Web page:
Approved on 8 May at a meeting of the troika of the Southern African Development Community (SADC), the body responsible for defence and security issues within the organisation, some additional clarity has been brought to the deployment of the organisation’s new joint force.
Among other issues, the subject was discussed during the troika’s virtual summit held on July 11, after which “the mandate, legal and operational instruments necessary for the deployment of the SADC Mission in DRC [SAMIDRC]” were approved, according to the statement issued after this meeting.
Document submitted to the heads of state
This exchange between the sub-regional heads of state, opened by Namibia’s Hage Geingob and chaired by Zambia’s Hakainde Hichilema, followed several other meetings of the various SADC bodies. On 4 July, the organisation’s defence sub-committee met in Windhoek, Namibia, to discuss the technical details of this deployment, with the issue being raised again on 10 July at the troika meeting of ministers.
The outcome of these various meetings was compiled by the organisation’s secretariat in a document submitted to the heads of state at their summit the following day. Upon further investigation, we were able to uncover some details on the contours of SADC’s future mission.
Will the EAC regional force give way to the SADC force, or will they coexist in the east of DRC?
Deployment is currently planned for “30 September 2023”, with a 12-month mandate from that date and initial operational capability must be reached by 30 November, according to the document.
In order to assess the feasibility of such a deployment, a verification mission is due to be carried out by 15 August. No precise date has yet been set for this mission, but it remains “essential to the success of the operation”, says the document submitted to the summit.
More than $550m
A preliminary draft budget has also been drawn up and discussed at the ministerial level, stating that the budget is in the region of $554,552,472. This sum, which is subject to change and is intended to cover the first 12 months of the operation, is based on the estimated needs of a workforce of around 5,000 people. In theory, it should cover the costs of the SADC secretariat, the office of the head of mission and, above all, the military components of the force, as well as their equipment.
Two avenues of funding are envisaged in the document: the main one is expected to come from SADC members, while the second will involve the organisation mobilising resources from international partners.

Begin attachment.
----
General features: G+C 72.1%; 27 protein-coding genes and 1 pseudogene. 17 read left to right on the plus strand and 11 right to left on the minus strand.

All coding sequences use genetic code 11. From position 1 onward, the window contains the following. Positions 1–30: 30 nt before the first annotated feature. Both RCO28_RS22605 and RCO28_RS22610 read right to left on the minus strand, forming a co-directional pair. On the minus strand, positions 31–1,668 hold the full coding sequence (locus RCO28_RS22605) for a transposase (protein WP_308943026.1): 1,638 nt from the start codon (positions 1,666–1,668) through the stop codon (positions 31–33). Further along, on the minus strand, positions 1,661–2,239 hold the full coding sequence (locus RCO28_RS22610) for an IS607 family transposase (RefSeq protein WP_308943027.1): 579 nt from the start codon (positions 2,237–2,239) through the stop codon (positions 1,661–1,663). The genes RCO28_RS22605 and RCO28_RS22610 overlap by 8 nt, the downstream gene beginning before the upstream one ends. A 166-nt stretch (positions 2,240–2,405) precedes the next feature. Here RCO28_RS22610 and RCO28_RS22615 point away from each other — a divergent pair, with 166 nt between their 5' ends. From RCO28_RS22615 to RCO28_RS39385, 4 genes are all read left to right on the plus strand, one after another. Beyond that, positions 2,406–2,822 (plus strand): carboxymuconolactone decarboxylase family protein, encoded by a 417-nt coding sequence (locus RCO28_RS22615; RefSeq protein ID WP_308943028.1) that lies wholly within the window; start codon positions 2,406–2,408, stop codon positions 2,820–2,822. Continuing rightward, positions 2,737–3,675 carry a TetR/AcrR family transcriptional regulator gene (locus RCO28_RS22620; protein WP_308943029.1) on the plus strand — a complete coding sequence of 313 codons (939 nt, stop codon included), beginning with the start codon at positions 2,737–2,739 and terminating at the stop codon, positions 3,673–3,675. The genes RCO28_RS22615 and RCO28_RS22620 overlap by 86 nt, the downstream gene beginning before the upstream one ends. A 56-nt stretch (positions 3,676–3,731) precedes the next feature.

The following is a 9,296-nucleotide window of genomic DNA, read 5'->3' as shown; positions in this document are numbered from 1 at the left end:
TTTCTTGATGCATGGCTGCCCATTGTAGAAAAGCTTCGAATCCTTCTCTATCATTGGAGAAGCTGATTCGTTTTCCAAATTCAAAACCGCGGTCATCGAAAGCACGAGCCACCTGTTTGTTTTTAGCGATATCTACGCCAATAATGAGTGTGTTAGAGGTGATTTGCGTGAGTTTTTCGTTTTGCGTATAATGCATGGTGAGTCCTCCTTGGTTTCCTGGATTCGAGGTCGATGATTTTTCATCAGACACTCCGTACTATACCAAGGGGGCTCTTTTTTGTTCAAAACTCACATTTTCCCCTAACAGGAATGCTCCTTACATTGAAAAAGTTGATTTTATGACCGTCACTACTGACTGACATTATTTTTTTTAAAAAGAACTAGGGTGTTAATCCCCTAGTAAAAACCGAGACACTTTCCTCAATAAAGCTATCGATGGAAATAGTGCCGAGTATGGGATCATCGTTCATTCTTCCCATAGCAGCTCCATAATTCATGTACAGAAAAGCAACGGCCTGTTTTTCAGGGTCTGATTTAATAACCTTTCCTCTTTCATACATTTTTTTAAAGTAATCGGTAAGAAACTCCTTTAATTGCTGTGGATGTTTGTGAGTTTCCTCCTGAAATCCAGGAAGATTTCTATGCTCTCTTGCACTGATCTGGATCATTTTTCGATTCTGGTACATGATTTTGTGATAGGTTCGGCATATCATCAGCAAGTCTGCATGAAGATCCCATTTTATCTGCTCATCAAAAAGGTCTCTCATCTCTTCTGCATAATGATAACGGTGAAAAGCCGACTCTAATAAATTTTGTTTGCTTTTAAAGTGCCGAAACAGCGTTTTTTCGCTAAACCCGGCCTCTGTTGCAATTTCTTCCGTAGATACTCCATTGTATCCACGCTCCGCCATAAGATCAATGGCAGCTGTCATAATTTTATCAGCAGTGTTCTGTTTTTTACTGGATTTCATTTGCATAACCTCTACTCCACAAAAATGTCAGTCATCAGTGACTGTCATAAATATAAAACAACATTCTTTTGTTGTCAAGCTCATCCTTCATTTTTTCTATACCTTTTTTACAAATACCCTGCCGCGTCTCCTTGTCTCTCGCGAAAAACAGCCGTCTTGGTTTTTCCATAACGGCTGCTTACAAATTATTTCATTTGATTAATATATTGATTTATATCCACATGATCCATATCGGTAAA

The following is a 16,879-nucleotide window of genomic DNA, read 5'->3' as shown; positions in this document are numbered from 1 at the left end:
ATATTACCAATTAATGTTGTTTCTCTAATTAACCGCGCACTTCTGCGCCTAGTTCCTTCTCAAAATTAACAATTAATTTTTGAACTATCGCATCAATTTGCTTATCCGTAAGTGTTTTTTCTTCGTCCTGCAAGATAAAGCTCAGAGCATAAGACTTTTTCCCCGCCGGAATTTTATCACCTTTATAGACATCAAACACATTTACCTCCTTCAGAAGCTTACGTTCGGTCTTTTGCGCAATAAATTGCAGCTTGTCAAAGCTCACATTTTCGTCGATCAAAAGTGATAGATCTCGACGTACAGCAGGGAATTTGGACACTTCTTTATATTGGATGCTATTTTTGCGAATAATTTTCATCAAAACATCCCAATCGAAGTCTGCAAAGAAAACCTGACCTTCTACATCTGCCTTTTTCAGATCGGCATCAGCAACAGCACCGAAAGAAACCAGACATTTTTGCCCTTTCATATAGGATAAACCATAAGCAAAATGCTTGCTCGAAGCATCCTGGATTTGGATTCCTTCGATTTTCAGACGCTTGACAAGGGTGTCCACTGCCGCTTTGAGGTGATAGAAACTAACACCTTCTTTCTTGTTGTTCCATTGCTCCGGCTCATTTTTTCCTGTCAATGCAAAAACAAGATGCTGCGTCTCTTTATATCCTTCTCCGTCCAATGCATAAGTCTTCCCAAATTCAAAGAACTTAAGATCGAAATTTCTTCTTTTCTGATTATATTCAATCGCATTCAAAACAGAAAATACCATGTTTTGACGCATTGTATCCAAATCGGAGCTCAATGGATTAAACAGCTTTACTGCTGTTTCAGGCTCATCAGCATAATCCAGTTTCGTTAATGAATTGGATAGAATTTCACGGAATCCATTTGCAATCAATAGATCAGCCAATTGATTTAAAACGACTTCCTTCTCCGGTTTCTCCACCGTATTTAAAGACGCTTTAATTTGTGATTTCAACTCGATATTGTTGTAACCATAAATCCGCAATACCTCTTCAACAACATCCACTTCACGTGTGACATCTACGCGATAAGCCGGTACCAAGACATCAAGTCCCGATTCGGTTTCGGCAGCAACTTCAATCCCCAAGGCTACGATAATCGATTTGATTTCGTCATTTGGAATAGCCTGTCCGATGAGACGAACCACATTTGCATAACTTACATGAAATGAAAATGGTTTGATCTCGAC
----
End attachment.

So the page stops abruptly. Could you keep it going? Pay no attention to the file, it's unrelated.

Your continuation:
The Congolese government has pledged to provide additional funds to the SADC budget, but the exact amount of this contribution has not been specified. However, the envisaged budget may prove difficult to raise. The EAC’s regional force (EACRF), which has been deployed on the ground since November 2022, is already experiencing persistent funding difficulties, even though it too was supposed to rely on contributions from its member states.
Towards a South African command?
A number of points therefore remain to be decided. With regard to the command structure of the force, the troika’s ministerial committee has adopted the principle of a hierarchy appointed “on the basis of the member states that will commit to providing the majority of the SADC force”. According to two sources familiar with the discussions and a Congolese official, South Africa is among the candidates for the post of SAMIDRC commander.
In operational terms, the main question remains: will the EAC regional force give way to the SADC force, or will they coexist in the east of DRC?
Embroiled in their conflict with the M23, whom they accuse of being supported by Rwanda, the Congolese authorities have repeatedly criticised what they consider to be a lack of effectiveness on the part of the EACRF.
For now, the EAC’s mandate has been extended until 8 September, three weeks before the SADC mission’s potential launch. In the event of a further extension of the EAC’s mandate, the areas of intervention would be broadly similar, implying a significant – and complex – degree of coordination between the various forces present.
While the future of the EACRF is expected to be decided by early September, discussions on the matter of M23 are in-progress. A meeting was held on 12 July in Goma, attended by several diplomats, including
- the head of Monusco, Bintou Keïta,
- the minister for regional integration, Antipas Mbusa Nyamwisi,
- the high representative of the head of state in charge of the Luanda and Nairobi peace process, Serge Tshibangu,
- the deputy prime minister for defence, Jean-Pierre Bemba, who followed the discussions from a distance,
- and the EAC facilitator for the Nairobi process, Uhuru Kenyatta. The former Kenyan president is expected in Kinshasa in the next few days to discuss the issue with his counterpart Félix Tshisekedi.
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